You may not know that when it comes to buying a house, there are a few different ways that the vendor (seller) can choose for you to put your offer. Before you jump headlong into a bid, know what those options are.
You'd think there's only one or two options open to you when you're looking to buy a house. Actually there are more ways than you'd think, so make sure you get to grips with each of them, especially the sealed bids option!
Sealed bids are most common way of buying a house in Scotland (although this is changing a little now with more 'Fixed Price' houses starting to appear). In effect, through your solicitor, you say what you're willing to pay and this is sent to the sellers solicitor and the offer 'sealed'. This is usually only done where a house is "Offers Over".
The idea is that you put in a bid for what you think will win you the house. Typically that can mean paying between 5 and 25% more than the offer over price.
Again a bid is entered for a property, but it is not a blind bid and any other party can ask to see what the highest bid is to see whether they want to counter that bid or not.
If you decide to buy a newly built house or flat, it's vital that you know whether the builders are members of the National House Building Council (NHBC) scheme. Around 85% of new homes fall into this category, which means that the property comes with a NHBC warranty and insurance services.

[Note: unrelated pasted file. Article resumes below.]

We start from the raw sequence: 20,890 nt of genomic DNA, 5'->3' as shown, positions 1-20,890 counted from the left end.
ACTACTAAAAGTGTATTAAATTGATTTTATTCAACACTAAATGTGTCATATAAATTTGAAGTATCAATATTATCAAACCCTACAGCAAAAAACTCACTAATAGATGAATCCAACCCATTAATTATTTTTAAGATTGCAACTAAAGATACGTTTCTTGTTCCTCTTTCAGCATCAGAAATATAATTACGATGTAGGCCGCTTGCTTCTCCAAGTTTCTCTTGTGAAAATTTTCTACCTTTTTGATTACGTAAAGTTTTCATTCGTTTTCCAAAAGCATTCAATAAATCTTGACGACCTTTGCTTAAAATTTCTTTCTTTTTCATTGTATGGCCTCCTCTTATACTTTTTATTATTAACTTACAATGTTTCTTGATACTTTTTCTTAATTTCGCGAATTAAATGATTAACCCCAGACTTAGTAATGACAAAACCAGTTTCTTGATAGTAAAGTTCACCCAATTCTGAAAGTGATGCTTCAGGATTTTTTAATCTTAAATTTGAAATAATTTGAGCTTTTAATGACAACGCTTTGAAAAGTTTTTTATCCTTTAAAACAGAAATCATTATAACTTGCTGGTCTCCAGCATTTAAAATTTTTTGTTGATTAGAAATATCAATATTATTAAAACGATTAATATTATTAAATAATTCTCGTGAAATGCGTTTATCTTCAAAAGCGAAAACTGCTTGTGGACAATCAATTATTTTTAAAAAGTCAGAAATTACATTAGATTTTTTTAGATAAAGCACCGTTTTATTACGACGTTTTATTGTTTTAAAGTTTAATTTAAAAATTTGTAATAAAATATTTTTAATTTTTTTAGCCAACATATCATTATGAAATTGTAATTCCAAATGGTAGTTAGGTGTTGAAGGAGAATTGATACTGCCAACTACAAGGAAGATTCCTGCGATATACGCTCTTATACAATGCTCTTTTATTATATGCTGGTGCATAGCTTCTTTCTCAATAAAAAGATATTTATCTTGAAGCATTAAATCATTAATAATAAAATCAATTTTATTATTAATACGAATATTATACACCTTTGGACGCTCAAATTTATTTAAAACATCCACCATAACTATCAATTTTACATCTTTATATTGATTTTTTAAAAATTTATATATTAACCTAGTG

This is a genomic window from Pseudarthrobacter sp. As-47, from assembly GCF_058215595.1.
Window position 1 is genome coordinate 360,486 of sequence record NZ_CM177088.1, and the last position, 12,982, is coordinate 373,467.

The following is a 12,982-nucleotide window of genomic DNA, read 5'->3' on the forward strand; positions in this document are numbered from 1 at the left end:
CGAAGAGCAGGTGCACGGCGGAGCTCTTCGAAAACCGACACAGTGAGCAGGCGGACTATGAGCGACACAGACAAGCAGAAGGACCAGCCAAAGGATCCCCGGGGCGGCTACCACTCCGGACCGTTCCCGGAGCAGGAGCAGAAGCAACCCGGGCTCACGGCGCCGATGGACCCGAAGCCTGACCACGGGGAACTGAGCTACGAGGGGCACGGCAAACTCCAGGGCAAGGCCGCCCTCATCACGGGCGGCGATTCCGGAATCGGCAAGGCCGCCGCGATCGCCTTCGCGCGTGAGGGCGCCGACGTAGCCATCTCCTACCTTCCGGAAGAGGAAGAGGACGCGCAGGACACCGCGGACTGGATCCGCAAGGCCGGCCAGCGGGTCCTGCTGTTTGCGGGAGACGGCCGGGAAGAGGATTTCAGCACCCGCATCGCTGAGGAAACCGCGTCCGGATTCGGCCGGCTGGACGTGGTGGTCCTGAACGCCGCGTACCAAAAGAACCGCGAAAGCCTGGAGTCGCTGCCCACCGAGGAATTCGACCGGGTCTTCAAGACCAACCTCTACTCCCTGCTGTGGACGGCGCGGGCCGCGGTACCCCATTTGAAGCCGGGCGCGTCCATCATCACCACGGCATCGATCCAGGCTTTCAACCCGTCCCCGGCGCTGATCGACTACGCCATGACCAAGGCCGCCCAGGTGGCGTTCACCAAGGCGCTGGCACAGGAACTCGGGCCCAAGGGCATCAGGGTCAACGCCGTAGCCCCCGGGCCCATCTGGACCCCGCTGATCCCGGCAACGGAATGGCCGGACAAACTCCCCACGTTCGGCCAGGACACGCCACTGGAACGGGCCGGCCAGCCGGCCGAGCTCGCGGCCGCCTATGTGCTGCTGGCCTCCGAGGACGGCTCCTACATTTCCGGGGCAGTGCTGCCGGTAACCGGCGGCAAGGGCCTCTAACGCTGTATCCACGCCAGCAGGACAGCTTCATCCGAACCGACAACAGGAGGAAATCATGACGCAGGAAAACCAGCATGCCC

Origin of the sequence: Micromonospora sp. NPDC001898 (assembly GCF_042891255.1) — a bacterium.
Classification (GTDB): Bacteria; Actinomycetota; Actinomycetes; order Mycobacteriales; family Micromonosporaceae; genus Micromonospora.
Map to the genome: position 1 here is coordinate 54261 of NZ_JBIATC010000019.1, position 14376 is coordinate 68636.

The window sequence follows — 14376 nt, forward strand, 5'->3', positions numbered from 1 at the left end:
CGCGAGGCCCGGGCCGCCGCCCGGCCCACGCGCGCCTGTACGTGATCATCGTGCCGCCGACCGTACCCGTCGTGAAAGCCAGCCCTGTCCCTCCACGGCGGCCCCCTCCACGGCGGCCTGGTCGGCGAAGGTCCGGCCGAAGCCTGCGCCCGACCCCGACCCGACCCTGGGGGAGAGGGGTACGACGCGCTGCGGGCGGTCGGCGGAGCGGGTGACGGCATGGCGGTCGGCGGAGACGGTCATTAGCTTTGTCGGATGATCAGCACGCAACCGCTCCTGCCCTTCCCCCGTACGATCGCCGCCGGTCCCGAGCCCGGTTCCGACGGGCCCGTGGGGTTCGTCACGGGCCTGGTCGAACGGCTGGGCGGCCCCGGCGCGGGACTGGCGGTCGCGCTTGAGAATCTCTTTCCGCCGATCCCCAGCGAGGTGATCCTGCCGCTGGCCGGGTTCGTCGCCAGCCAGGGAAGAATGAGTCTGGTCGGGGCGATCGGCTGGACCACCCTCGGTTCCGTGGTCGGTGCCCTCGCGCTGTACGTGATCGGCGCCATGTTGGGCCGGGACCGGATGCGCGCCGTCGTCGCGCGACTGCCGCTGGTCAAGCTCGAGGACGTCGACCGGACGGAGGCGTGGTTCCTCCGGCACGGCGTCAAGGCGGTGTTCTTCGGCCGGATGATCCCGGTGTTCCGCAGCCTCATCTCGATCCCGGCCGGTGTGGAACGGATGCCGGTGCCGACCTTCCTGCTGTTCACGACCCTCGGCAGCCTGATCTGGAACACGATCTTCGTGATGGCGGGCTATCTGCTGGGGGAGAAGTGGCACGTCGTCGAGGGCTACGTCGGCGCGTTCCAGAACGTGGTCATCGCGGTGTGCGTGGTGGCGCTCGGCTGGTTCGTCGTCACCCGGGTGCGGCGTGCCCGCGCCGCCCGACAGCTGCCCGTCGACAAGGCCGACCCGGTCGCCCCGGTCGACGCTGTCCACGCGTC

The NHBC's ten-year Buildmark Cover protects buyers of new homes against specified defects that occur because the builder has not complied with NHBC Standards. Problems can then be rectified even if the contractor has gone out of business.
The more normal route for most will be a simple offer placed in via the agent which you then have to wait for a reply from the seller as to whether it is accepted. Of course what can also happen is that 'gazumping' can also take place after your offer has been accepted. This is the strange world of when a legal offer ceases to be the legal offer, because a higher one trumps it.
Finally, the other popular route is to buy a house at auction. There are increasing ways to find some real bargains - but it's not for the faint-hearted!! First of all register with the auction house selling the lots you're interested in. Usually local auction houses handle local sales, but with higher value properties it can be a national auction house.
Make sure you read the small print for additional charges on top of the slaes price.